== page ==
Credential security is often viewed from the software perspective: encryption algorithms, hashing robustness to brute-forcing, etc. However, the hardware may give significant cues. It can be an alternate, simpler, attack medium for eavesdroppers.
At a distance, there are two main passive ways to pick up some information from the hardware without a direct line of sight: electromagnetic waves and sound. EM is split into voluntary emissions from wireless keyboards for instance (but those are often encrypted) and involuntary EMI. For audio, because keyboards are mechanical devices, each key may create a slightly different sound due to various manufacturing considerations. The fact that keys make a somewhat unique sound is a vulnerability. Although it is not easily picked up by our ear, it can be exploited by an algorithm.
This diagram shows the attack medium explored in this article:
In a large recording, there are several indications that makes a password input easy to extract: entered quickly, often followed by ENTER or a click. We then need to process the audio data to get a character sequence.
In this article, I researched algorithms to recover passwords or any other kinds of entry from keyboards using a microphone, some digital signal processing and machine learning techniques.
This video shows the project:
Because of time budget and computational power constraints, I chose to tackle, as a proof-of-concept, a subset of the previously described problem. I only considered 7 alphanumeric keys out of the 48 or so individual keys that may be used in password entries. This greatly reduces the search space which will make my probability of success too optimistic, but it does not affect the underlying demonstration as long as statistical significance is reached.
I recorded sound using a Fifine K669B USB microphone sampling at 44100Hz, a Dell SK-8115 keyboard and the open-source software Audacity. This is my setup:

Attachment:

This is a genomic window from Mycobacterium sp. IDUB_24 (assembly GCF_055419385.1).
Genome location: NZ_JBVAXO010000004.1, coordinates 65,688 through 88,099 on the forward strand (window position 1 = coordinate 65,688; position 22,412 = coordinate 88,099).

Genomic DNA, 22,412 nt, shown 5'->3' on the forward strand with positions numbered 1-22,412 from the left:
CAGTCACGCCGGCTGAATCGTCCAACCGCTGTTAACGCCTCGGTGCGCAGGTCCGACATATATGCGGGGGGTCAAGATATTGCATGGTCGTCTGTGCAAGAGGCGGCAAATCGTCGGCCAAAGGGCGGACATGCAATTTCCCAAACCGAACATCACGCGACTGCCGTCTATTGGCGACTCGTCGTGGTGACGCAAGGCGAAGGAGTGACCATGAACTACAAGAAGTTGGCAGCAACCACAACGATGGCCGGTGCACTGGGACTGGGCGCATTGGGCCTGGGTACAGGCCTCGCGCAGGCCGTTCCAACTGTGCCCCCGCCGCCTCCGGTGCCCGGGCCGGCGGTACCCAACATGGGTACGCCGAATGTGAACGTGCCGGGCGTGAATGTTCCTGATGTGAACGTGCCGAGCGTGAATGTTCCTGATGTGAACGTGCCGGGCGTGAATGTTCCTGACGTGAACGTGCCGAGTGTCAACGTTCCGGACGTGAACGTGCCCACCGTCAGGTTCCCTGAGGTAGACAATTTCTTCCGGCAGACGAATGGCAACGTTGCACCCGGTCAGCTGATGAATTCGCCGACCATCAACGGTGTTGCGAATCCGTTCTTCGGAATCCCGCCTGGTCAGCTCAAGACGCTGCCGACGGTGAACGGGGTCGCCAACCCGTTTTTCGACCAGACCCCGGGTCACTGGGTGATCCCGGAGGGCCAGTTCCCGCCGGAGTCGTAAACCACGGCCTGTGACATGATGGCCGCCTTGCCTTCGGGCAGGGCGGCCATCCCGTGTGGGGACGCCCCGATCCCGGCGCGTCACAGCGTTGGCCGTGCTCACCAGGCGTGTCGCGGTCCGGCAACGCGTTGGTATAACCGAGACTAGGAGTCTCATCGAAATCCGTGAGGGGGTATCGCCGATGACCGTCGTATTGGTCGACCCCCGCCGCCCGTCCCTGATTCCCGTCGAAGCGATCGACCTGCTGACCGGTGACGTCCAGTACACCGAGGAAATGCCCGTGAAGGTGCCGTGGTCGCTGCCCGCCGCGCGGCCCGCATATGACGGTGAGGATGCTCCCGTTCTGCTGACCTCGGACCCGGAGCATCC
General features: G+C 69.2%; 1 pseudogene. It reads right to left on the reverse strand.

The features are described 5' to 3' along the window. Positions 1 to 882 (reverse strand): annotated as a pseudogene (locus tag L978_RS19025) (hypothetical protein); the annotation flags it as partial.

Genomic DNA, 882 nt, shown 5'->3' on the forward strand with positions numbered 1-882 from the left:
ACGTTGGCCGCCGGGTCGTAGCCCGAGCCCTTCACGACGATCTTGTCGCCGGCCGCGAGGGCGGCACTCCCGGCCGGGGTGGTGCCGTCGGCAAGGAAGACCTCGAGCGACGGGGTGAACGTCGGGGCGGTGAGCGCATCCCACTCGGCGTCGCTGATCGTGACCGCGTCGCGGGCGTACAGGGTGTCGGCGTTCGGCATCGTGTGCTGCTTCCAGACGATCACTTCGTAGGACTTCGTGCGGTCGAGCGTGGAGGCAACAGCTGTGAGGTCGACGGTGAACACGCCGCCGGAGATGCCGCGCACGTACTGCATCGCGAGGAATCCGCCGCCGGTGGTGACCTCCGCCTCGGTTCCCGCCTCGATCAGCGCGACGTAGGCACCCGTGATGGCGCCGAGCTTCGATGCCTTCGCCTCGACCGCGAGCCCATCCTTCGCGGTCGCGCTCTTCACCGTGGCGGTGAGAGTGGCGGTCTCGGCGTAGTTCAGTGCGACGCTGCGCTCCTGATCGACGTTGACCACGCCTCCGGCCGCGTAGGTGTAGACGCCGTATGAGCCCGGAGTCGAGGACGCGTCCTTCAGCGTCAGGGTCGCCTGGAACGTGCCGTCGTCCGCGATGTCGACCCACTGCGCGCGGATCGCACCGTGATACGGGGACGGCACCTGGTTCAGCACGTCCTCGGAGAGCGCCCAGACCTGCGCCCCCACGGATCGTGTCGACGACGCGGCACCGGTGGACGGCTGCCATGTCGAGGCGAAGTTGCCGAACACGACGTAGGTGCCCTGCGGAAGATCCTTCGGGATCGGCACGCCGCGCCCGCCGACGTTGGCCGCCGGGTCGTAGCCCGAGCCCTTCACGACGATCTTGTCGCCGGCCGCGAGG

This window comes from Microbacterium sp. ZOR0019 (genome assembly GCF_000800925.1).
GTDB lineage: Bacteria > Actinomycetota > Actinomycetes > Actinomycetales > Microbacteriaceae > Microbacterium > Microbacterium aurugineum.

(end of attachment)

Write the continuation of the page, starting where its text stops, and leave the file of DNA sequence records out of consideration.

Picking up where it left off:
The advantage of using a desktop keyboard with deep keys like this one is that it emits quite a lot of noise, making the signal-to-noise ratio (SNR) very good compared to a chicklet keyboard from a laptop. Also, this particular model is very popular in offices.
In practice, in a less ideal situation, an highly directional microphone should be used to capture the signal from a distance while minimizing the amount of background noise. A parabolic microphone can have a very long range, that is proportional to the size of the reflector.
These are the normalized waveform of two different key presses, side by side, with their spectrum under (the module of the discrete Fourier transform):
All of the key-specific information is contained within the first 20-50ms after activation. Although the difference is quite noticeable to the ear, it does not really show on these graphs because of the noise nature.
I tried to directly identify the key presses using a digital signal processing (DSP) approach, by comparing an unknown recording to a labeled set:
- Comparing the cross-correlation/convolution between the waveform,
- Comparing the Euclidean distance or the average area between the Discrete Fourier Transform of each known and unknown waveform, in the complex domain.
These computations did not give a satisfactory statistical significance, even in ideal recording conditions. The main issue is that a single key can make several sounds depending on how it is pressed. Another limitation of the pure DSP approach is the volume of data and the need to process, add filters, gate te input, etc.